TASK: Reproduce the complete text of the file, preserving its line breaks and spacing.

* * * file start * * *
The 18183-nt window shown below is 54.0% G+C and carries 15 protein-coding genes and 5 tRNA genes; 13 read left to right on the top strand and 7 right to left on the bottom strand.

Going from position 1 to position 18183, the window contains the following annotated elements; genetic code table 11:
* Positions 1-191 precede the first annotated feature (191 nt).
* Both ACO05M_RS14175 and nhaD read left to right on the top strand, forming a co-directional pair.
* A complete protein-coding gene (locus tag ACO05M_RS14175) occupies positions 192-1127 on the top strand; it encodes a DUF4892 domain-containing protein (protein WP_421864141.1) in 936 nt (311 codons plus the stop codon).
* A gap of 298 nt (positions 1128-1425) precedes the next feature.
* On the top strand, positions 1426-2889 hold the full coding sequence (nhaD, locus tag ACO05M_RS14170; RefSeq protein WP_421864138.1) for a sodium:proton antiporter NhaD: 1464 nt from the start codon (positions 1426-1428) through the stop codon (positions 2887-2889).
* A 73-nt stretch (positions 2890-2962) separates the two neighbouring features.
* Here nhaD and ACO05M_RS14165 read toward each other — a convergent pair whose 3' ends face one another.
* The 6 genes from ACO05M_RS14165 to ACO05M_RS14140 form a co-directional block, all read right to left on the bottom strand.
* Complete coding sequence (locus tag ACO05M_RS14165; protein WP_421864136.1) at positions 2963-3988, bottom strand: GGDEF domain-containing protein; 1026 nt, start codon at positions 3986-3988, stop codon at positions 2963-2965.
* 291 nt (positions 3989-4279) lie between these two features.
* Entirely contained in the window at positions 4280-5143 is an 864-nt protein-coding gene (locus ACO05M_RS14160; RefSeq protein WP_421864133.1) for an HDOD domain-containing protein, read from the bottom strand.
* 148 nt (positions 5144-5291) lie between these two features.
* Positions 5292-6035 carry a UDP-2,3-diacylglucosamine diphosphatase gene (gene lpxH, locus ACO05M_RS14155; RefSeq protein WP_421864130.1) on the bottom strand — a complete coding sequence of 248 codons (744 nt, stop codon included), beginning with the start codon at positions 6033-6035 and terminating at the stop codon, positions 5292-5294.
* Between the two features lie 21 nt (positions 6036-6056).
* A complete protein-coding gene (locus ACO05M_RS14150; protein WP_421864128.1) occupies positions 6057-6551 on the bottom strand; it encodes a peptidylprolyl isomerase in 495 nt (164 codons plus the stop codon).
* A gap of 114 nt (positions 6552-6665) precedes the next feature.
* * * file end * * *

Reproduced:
The 18183-nt window shown below is 54.0% G+C and carries 15 protein-coding genes and 5 tRNA genes; 13 read left to right on the top strand and 7 right to left on the bottom strand.

Going from position 1 to position 18183, the window contains the following annotated elements; genetic code table 11:
* Positions 1-191 precede the first annotated feature (191 nt).
* Both ACO05M_RS14175 and nhaD read left to right on the top strand, forming a co-directional pair.
* A complete protein-coding gene (locus tag ACO05M_RS14175) occupies positions 192-1127 on the top strand; it encodes a DUF4892 domain-containing protein (protein WP_421864141.1) in 936 nt (311 codons plus the stop codon).
* A gap of 298 nt (positions 1128-1425) precedes the next feature.
* On the top strand, positions 1426-2889 hold the full coding sequence (nhaD, locus tag ACO05M_RS14170; RefSeq protein WP_421864138.1) for a sodium:proton antiporter NhaD: 1464 nt from the start codon (positions 1426-1428) through the stop codon (positions 2887-2889).
* A 73-nt stretch (positions 2890-2962) separates the two neighbouring features.
* Here nhaD and ACO05M_RS14165 read toward each other — a convergent pair whose 3' ends face one another.
* The 6 genes from ACO05M_RS14165 to ACO05M_RS14140 form a co-directional block, all read right to left on the bottom strand.
* Complete coding sequence (locus tag ACO05M_RS14165; protein WP_421864136.1) at positions 2963-3988, bottom strand: GGDEF domain-containing protein; 1026 nt, start codon at positions 3986-3988, stop codon at positions 2963-2965.
* 291 nt (positions 3989-4279) lie between these two features.
* Entirely contained in the window at positions 4280-5143 is an 864-nt protein-coding gene (locus ACO05M_RS14160; RefSeq protein WP_421864133.1) for an HDOD domain-containing protein, read from the bottom strand.
* 148 nt (positions 5144-5291) lie between these two features.
* Positions 5292-6035 carry a UDP-2,3-diacylglucosamine diphosphatase gene (gene lpxH, locus ACO05M_RS14155; RefSeq protein WP_421864130.1) on the bottom strand — a complete coding sequence of 248 codons (744 nt, stop codon included), beginning with the start codon at positions 6033-6035 and terminating at the stop codon, positions 5292-5294.
* Between the two features lie 21 nt (positions 6036-6056).
* A complete protein-coding gene (locus ACO05M_RS14150; protein WP_421864128.1) occupies positions 6057-6551 on the bottom strand; it encodes a peptidylprolyl isomerase in 495 nt (164 codons plus the stop codon).
* A gap of 114 nt (positions 6552-6665) precedes the next feature.